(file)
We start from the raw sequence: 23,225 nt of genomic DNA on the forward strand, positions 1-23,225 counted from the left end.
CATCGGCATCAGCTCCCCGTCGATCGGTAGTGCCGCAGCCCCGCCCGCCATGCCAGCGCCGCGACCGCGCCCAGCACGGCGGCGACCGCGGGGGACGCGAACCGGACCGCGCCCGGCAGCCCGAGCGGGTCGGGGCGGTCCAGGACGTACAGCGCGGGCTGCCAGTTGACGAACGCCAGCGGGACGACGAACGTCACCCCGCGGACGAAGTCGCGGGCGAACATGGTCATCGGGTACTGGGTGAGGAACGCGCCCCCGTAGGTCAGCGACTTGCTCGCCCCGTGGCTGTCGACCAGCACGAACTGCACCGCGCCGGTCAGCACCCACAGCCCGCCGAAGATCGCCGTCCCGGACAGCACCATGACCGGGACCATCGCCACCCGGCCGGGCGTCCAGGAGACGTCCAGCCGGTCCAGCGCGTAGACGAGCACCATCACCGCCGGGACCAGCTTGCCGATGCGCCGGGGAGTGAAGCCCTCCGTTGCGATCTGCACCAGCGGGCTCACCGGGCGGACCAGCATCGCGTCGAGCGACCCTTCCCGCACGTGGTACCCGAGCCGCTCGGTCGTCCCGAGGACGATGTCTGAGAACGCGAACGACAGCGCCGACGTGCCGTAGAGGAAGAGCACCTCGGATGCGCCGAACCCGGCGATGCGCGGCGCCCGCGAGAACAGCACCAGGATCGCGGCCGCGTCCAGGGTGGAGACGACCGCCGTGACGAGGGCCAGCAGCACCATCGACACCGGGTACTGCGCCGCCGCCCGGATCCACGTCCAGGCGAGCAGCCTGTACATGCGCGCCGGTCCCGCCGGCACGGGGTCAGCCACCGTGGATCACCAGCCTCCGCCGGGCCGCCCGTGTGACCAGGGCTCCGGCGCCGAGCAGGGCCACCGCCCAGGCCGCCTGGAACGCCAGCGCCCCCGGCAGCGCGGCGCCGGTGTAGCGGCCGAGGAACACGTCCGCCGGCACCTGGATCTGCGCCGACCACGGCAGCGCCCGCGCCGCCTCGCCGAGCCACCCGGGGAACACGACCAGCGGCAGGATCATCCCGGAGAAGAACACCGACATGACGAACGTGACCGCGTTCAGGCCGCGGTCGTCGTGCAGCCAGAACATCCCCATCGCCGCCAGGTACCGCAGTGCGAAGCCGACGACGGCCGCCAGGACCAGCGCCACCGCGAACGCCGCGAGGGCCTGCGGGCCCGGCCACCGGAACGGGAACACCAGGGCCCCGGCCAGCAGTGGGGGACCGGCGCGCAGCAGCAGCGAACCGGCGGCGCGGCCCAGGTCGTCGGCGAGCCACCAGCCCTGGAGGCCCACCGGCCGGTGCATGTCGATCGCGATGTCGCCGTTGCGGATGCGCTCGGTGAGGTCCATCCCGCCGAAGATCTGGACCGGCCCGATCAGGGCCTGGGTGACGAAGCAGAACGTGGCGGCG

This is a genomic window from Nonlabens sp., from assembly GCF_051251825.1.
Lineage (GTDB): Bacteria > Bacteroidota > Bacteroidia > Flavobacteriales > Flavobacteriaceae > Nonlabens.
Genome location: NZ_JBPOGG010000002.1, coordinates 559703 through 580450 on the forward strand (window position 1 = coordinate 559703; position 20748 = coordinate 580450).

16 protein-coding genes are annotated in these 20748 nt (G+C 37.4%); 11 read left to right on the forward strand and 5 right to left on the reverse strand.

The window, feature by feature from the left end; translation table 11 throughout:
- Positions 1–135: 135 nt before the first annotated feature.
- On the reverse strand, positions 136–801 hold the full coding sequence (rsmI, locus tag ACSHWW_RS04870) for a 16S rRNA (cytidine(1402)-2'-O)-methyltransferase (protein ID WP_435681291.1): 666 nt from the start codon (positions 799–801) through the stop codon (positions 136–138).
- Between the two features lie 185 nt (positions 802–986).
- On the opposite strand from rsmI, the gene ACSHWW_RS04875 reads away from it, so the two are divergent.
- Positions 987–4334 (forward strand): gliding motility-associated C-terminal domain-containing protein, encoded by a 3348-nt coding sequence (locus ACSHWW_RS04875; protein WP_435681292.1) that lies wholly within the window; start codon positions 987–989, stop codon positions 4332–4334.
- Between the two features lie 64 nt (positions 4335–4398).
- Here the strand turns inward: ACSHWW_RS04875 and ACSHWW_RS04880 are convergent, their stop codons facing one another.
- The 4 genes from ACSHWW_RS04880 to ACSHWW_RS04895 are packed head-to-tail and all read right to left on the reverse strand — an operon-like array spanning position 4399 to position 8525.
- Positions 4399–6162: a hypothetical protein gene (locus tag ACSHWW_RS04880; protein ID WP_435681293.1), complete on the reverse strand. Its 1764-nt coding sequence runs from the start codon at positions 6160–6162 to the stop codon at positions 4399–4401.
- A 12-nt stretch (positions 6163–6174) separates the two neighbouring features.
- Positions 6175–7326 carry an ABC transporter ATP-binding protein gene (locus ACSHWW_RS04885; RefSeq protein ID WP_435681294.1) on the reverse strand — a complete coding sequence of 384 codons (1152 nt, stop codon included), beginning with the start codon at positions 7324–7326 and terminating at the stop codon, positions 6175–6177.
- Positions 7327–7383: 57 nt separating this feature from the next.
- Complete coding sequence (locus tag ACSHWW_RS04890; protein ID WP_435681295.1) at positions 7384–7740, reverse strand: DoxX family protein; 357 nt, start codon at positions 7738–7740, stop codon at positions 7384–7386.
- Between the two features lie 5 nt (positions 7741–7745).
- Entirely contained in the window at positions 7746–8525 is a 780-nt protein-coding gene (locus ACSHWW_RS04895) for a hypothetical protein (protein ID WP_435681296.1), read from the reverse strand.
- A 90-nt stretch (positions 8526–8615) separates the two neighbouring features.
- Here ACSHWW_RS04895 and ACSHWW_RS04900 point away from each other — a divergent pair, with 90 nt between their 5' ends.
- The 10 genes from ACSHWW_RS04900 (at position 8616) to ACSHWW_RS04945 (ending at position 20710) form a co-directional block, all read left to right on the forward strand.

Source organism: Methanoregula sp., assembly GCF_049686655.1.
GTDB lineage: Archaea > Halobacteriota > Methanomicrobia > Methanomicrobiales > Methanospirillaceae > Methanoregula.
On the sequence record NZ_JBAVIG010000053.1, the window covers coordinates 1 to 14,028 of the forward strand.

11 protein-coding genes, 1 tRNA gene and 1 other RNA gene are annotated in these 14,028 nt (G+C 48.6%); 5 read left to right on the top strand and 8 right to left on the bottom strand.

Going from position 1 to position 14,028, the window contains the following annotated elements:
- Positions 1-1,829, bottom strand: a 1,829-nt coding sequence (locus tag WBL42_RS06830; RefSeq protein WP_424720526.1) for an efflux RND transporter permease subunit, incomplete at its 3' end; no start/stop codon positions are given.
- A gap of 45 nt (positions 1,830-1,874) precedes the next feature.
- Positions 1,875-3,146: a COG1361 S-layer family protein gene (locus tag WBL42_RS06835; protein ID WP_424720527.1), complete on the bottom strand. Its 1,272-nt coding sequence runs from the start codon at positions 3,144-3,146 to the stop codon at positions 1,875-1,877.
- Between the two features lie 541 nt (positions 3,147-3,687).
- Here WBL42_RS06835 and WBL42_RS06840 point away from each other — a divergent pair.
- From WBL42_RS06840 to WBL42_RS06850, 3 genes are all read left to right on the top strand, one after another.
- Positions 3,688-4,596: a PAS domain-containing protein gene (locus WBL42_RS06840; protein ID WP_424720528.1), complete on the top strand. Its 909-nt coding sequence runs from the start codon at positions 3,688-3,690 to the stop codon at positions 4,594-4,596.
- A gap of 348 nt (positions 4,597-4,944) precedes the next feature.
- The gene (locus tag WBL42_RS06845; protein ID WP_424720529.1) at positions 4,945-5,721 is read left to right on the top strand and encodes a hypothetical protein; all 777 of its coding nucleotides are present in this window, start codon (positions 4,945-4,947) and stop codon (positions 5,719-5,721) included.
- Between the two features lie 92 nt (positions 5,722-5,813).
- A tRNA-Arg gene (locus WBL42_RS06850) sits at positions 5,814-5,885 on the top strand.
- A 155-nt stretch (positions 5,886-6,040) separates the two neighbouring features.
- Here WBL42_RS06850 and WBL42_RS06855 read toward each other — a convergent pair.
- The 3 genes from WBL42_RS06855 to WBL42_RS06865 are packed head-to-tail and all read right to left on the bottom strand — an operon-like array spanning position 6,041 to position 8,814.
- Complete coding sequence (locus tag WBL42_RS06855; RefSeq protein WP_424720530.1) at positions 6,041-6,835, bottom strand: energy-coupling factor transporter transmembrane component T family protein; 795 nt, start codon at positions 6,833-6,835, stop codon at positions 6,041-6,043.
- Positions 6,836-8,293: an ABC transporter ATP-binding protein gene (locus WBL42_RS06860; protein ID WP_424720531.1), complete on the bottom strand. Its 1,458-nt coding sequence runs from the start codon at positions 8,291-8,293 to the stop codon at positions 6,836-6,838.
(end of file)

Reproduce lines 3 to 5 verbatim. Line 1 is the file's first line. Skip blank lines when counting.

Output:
This is a genomic window from Nonlabens sp., from assembly GCF_051251825.1.
Lineage (GTDB): Bacteria > Bacteroidota > Bacteroidia > Flavobacteriales > Flavobacteriaceae > Nonlabens.
Genome location: NZ_JBPOGG010000002.1, coordinates 559703 through 580450 on the forward strand (window position 1 = coordinate 559703; position 20748 = coordinate 580450).